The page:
TECHNIQUES AND PROCEDURES: Once the overlay is complete, double-check to ensure that the following is identified and clearly depicted:

1. Enemy's overall mission.

2. Task and purpose of each unit tracked.

3. Boundaries for all units two levels down.

4. Templated locations of assets and systems two levels down (e.g., battalion logistics points, company supply points, platoon caches, and so on.)

5. Main and supporting efforts.

6. Time phase lines for those elements that will move.

7. Annotations of operational times or patterns for those elements that will not make large-scale movements (e.g., "Expect minelaying operations between 0400-0630 each day.")

8. Key and decisive terrain.

9. Status of population, as appropriate.

Remember, neatness counts. If the overlays are reproduced on a black and white field copier, make sure they are legible. This product can be a decisive factor in your victory or defeat.

(TA.5.2.1 Collect Information on Situation)


TREND 5
SUBJECT: S-2 and analysis and control team (ACT) integration

OBSERVATION (BDE C2): Every unit physically integrated the MI company analysis and control team (ACT) into their brigade tactical operations center (TOC) tent.

DISCUSSION: This brought additional analysts into the brigade TOC to assist the brigade S-2 section in tracking and analyzing the enemy, plus it brought additional connectivity into the All-Source Analysis System (ASAS) intelligence architecture. Although there was physical integration of the ACT into S-2 sections, the ACTs provided very little analysis and input into the S-2's threat analysis. The primary reason for the failure of the ACT to assist the S-2 in developing a threat picture is that ASAS operators are not fully trained prior to conducting a JRTC rotation. Remote workstation (RWS) operators are not fully able to exploit all of the capabilities of the system.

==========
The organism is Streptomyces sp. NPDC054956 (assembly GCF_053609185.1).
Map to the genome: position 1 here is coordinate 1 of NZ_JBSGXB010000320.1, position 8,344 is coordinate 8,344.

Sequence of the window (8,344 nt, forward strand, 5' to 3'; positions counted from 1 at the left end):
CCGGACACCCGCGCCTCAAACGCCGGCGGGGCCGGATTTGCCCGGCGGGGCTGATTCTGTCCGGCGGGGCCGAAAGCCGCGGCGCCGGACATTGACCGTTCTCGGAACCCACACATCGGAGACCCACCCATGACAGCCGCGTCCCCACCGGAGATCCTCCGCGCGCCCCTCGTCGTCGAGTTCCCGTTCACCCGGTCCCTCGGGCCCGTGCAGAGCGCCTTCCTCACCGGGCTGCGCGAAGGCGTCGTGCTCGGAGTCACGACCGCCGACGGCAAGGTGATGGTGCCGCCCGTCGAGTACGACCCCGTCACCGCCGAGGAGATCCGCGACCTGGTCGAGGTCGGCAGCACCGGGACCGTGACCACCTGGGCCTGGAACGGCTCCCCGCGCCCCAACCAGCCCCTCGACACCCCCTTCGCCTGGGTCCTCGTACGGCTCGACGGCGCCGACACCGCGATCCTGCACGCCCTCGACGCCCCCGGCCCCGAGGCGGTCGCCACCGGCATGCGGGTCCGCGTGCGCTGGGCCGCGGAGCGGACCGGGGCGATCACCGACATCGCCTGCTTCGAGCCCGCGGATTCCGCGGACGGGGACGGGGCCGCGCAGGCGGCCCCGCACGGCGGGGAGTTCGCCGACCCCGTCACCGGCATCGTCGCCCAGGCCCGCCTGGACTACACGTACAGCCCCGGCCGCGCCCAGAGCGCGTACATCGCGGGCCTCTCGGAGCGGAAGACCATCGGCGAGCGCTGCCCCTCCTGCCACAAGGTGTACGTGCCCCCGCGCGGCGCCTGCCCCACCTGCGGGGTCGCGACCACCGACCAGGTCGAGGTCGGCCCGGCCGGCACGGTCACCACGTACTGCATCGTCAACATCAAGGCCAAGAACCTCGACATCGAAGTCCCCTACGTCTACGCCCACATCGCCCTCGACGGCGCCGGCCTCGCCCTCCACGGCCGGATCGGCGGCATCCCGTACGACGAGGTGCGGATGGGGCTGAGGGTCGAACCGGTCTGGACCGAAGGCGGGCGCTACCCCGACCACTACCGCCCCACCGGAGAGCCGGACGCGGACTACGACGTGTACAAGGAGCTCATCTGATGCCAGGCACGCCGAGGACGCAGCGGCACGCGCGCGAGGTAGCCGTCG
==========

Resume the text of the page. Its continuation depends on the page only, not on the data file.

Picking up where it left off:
TECHNIQUES AND PROCEDURES:

1. The ACT personnel do not fully understand how to integrate and synchronize military intelligence company (MICO) assets into the S-2's collection plan. Often the ACT is manned by junior soldiers who do not have the experience level to integrate and synchronize various MICO assets.

2. The MICO commander must integrate and synchronize MICO assets and ensure that the ACT serves as the fusion cell for all of the MICO SIGINT, HUMINT, GSR, and other MI collection reports that come into the ACT.

3. Recommend that Home Station training emphasize RWS training and exploitation of the capabilities of the ASAS. This should be done in a field environment and not in the comfort of garrison.

(TA.5.2.2 Collect Target Information)


TREND 6
SUBJECT: Leader conduct of the intelligence preparation of the battlefield (IPB)

OBSERVATION (TF 2): Company commanders and platoon-level leaders fail to conduct IPB, even informally, for their area of operation.

DISCUSSION: During continuous operations, company commanders are neither receiving updates on the enemy situation from the battalion staff nor using reports from subordinate leaders to conduct IPB.

1. Units conduct movement-to-contact for several days and never locate the enemy.

2. Units are developing friendly courses of action (COA) based on the initial IPB and on not locating the enemy.

TECHNIQUES AND PROCEDURES: